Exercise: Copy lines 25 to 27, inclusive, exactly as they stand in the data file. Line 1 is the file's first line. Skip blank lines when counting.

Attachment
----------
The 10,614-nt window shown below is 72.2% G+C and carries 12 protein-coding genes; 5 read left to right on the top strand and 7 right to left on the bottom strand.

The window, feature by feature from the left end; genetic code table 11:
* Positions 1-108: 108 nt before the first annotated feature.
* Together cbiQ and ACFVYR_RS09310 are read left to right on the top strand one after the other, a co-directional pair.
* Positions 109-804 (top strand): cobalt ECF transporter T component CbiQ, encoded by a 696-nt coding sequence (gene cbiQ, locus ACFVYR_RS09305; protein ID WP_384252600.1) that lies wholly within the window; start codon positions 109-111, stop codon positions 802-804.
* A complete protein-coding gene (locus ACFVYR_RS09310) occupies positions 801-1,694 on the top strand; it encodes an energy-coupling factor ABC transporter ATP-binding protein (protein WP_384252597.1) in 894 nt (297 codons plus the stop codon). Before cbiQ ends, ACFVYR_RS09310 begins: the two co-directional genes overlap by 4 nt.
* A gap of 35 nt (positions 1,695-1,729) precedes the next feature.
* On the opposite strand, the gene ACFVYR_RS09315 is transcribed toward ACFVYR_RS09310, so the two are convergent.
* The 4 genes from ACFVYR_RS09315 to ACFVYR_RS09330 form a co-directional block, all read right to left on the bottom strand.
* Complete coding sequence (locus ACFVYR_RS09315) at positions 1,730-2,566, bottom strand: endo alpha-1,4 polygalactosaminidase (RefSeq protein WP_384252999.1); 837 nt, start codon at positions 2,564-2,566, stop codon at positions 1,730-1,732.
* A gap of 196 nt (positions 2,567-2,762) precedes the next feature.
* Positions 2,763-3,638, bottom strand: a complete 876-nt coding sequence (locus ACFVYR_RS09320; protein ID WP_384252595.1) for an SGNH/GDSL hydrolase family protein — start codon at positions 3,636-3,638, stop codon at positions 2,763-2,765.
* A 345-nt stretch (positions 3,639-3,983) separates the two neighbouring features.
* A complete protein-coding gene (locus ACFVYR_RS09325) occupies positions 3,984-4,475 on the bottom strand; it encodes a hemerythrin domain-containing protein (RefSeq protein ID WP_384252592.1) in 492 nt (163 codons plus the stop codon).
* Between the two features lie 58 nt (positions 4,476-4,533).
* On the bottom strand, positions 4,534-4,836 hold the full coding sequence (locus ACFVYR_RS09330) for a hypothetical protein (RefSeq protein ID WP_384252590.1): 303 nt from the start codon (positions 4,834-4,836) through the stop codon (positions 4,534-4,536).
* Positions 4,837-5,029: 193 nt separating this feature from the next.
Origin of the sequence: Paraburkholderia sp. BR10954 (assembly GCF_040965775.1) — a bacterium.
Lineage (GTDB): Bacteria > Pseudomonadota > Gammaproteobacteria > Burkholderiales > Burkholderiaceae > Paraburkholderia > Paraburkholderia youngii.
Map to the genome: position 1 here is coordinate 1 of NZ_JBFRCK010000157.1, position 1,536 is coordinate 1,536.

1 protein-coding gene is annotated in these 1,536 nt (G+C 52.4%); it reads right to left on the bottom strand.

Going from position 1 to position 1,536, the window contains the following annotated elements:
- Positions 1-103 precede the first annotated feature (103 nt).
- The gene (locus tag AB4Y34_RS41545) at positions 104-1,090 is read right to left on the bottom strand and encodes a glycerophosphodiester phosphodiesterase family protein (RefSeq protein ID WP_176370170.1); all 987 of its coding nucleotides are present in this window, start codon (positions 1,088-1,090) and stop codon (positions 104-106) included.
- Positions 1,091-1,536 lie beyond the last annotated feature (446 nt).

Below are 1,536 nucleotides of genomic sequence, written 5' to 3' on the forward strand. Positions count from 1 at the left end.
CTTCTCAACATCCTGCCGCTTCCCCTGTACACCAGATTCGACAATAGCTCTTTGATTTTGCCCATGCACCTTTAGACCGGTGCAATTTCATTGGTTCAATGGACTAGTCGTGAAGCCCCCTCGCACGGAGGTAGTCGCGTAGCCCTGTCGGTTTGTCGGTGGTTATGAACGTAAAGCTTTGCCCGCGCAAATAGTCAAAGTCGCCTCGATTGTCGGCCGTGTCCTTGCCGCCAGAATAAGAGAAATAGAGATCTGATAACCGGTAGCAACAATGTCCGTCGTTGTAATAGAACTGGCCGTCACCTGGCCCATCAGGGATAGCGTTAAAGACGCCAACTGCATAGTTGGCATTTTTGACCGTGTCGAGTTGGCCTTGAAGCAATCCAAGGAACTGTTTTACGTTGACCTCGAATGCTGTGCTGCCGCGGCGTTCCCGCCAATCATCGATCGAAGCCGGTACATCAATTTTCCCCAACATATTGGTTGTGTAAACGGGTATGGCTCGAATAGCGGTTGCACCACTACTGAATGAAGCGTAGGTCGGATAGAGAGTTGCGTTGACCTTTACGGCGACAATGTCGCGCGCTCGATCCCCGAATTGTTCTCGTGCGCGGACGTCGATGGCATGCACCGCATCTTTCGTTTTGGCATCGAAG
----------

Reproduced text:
- Positions 1,091-1,536 lie beyond the last annotated feature (446 nt).

Below are 1,536 nucleotides of genomic sequence, written 5' to 3' on the forward strand. Positions count from 1 at the left end.
CTTCTCAACATCCTGCCGCTTCCCCTGTACACCAGATTCGACAATAGCTCTTTGATTTTGCCCATGCACCTTTAGACCGGTGCAATTTCATTGGTTCAATGGACTAGTCGTGAAGCCCCCTCGCACGGAGGTAGTCGCGTAGCCCTGTCGGTTTGTCGGTGGTTATGAACGTAAAGCTTTGCCCGCGCAAATAGTCAAAGTCGCCTCGATTGTCGGCCGTGTCCTTGCCGCCAGAATAAGAGAAATAGAGATCTGATAACCGGTAGCAACAATGTCCGTCGTTGTAATAGAACTGGCCGTCACCTGGCCCATCAGGGATAGCGTTAAAGACGCCAACTGCATAGTTGGCATTTTTGACCGTGTCGAGTTGGCCTTGAAGCAATCCAAGGAACTGTTTTACGTTGACCTCGAATGCTGTGCTGCCGCGGCGTTCCCGCCAATCATCGATCGAAGCCGGTACATCAATTTTCCCCAACATATTGGTTGTGTAAACGGGTATGGCTCGAATAGCGGTTGCACCACTACTGAATGAAGCGTAGGTCGGATAGAGAGTTGCGTTGACCTTTACGGCGACAATGTCGCGCGCTCGATCCCCGAATTGTTCTCGTGCGCGGACGTCGATGGCATGCACCGCATCTTTCGTTTTGGCATCGAAG